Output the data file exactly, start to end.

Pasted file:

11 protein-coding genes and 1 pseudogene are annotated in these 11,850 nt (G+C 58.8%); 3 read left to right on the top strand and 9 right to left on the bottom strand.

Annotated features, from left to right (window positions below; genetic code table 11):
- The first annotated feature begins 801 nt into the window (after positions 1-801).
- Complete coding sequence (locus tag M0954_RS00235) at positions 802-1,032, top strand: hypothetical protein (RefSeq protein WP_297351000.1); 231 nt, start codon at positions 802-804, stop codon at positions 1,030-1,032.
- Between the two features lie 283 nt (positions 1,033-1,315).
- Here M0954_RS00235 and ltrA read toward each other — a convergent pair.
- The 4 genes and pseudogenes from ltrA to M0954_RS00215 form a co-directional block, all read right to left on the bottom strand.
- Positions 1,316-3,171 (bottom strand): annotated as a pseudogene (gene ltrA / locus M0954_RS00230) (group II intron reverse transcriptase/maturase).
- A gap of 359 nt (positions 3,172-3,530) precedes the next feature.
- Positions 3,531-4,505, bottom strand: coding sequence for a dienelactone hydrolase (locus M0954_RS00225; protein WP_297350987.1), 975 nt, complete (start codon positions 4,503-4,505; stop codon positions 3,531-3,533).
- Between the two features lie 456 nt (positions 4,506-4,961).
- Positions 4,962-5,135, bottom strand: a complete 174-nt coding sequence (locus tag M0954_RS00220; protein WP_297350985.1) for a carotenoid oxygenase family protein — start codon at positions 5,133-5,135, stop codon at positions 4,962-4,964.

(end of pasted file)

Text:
11 protein-coding genes and 1 pseudogene are annotated in these 11,850 nt (G+C 58.8%); 3 read left to right on the top strand and 9 right to left on the bottom strand.

Annotated features, from left to right (window positions below; genetic code table 11):
- The first annotated feature begins 801 nt into the window (after positions 1-801).
- Complete coding sequence (locus tag M0954_RS00235) at positions 802-1,032, top strand: hypothetical protein (RefSeq protein WP_297351000.1); 231 nt, start codon at positions 802-804, stop codon at positions 1,030-1,032.
- Between the two features lie 283 nt (positions 1,033-1,315).
- Here M0954_RS00235 and ltrA read toward each other — a convergent pair.
- The 4 genes and pseudogenes from ltrA to M0954_RS00215 form a co-directional block, all read right to left on the bottom strand.
- Positions 1,316-3,171 (bottom strand): annotated as a pseudogene (gene ltrA / locus M0954_RS00230) (group II intron reverse transcriptase/maturase).
- A gap of 359 nt (positions 3,172-3,530) precedes the next feature.
- Positions 3,531-4,505, bottom strand: coding sequence for a dienelactone hydrolase (locus M0954_RS00225; protein WP_297350987.1), 975 nt, complete (start codon positions 4,503-4,505; stop codon positions 3,531-3,533).
- Between the two features lie 456 nt (positions 4,506-4,961).
- Positions 4,962-5,135, bottom strand: a complete 174-nt coding sequence (locus tag M0954_RS00220; protein WP_297350985.1) for a carotenoid oxygenase family protein — start codon at positions 5,133-5,135, stop codon at positions 4,962-4,964.